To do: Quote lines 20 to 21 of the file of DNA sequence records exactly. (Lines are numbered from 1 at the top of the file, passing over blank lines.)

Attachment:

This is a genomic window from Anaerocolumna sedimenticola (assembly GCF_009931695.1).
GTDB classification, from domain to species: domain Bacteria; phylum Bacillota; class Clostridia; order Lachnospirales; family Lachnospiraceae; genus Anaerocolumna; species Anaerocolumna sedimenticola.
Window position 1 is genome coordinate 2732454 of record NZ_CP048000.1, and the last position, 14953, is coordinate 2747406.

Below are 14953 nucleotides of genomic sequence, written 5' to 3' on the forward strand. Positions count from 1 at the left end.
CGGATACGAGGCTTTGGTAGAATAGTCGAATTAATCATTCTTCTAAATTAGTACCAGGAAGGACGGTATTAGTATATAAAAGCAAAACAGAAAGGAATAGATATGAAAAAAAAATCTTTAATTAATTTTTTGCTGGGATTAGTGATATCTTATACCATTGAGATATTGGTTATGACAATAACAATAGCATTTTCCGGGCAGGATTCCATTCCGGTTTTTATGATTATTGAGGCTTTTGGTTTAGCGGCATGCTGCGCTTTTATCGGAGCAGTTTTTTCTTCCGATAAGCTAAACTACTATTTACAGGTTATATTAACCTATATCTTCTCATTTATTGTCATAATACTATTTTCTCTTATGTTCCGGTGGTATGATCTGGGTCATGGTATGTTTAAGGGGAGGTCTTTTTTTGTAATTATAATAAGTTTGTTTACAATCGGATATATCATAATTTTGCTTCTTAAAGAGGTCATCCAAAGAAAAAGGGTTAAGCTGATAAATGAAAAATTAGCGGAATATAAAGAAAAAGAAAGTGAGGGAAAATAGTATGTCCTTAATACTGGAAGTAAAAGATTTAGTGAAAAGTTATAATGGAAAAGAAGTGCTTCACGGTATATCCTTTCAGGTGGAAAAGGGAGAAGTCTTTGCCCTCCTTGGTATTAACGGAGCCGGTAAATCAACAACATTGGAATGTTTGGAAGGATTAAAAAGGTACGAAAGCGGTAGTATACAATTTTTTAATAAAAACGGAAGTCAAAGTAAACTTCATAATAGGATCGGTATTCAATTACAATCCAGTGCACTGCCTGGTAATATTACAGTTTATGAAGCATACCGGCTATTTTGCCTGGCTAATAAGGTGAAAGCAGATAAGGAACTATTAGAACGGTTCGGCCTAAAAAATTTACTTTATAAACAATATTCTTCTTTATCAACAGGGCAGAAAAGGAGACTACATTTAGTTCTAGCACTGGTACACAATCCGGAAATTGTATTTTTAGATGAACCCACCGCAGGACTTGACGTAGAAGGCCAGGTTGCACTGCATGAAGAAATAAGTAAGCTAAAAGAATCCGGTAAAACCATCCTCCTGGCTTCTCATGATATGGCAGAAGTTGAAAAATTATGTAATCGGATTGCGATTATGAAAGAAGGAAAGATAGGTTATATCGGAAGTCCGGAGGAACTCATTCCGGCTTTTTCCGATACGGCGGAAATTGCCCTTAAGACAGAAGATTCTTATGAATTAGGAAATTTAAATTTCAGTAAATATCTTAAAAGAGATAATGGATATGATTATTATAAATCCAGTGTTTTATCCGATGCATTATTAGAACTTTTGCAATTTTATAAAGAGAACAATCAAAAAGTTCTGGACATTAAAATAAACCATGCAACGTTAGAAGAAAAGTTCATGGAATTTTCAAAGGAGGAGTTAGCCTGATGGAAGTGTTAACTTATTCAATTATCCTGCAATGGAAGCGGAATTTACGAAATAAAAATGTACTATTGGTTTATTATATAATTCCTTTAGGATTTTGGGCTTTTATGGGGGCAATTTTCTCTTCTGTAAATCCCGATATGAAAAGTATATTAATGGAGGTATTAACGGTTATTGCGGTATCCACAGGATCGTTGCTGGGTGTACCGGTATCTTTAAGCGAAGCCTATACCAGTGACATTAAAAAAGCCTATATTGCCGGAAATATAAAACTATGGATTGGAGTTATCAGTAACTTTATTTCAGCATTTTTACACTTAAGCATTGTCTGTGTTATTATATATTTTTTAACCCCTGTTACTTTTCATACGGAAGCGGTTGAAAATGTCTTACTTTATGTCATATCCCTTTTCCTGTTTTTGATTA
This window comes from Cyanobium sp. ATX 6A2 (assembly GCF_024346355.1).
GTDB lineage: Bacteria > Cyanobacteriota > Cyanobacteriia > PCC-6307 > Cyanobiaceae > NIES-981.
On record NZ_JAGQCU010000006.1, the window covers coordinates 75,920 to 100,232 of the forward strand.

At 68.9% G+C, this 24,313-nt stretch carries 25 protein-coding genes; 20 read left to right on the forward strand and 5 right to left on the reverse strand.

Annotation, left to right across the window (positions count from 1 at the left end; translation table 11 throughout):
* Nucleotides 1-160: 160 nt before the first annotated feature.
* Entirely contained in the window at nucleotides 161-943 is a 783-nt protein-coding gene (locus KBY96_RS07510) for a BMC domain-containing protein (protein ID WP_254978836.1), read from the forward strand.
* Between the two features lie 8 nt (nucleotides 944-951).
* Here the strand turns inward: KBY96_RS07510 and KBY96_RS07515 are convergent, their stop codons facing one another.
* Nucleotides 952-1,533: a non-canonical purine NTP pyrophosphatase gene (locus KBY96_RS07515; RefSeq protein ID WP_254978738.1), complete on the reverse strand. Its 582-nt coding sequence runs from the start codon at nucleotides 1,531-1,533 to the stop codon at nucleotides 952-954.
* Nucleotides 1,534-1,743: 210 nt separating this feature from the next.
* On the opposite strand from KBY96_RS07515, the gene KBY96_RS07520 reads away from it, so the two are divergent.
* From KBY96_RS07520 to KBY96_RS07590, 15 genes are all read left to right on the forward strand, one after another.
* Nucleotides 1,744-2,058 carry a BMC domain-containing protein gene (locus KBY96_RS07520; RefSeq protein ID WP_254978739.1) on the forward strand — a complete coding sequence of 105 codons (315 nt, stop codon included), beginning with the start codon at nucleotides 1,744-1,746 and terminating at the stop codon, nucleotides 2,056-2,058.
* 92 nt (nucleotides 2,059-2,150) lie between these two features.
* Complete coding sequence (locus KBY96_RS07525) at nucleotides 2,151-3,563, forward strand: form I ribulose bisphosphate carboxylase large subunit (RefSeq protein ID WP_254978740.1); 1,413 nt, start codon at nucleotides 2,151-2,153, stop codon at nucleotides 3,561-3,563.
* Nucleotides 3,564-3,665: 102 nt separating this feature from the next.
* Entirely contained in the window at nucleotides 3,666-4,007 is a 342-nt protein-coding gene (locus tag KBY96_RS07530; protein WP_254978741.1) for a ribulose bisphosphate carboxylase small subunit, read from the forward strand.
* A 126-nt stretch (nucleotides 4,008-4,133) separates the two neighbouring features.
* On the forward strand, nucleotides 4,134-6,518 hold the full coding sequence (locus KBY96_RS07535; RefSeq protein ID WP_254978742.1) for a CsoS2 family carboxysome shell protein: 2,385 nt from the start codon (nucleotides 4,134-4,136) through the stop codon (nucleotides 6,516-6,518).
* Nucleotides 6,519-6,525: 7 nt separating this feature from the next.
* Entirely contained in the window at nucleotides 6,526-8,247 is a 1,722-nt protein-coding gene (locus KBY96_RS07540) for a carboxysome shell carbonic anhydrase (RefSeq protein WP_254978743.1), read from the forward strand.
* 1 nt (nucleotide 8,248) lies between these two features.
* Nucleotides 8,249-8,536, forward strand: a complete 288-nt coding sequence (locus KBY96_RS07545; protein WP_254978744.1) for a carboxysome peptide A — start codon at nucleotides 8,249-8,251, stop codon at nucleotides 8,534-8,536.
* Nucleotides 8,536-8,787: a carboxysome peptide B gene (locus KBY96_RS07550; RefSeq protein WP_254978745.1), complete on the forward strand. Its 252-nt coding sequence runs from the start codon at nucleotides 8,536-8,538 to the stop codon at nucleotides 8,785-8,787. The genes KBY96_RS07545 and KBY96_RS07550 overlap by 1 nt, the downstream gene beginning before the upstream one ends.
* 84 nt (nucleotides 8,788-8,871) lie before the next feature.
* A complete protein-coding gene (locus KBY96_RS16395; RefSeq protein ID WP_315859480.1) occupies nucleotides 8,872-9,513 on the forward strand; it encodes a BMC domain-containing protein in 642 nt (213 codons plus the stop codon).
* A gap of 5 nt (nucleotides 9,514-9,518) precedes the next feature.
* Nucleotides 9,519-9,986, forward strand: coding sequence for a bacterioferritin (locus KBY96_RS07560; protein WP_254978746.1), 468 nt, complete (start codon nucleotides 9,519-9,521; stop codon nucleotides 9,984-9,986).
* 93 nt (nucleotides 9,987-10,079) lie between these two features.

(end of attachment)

* 92 nt (nucleotides 2,059-2,150) lie between these two features.
* Complete coding sequence (locus KBY96_RS07525) at nucleotides 2,151-3,563, forward strand: form I ribulose bisphosphate carboxylase large subunit (RefSeq protein ID WP_254978740.1); 1,413 nt, start codon at nucleotides 2,151-2,153, stop codon at nucleotides 3,561-3,563.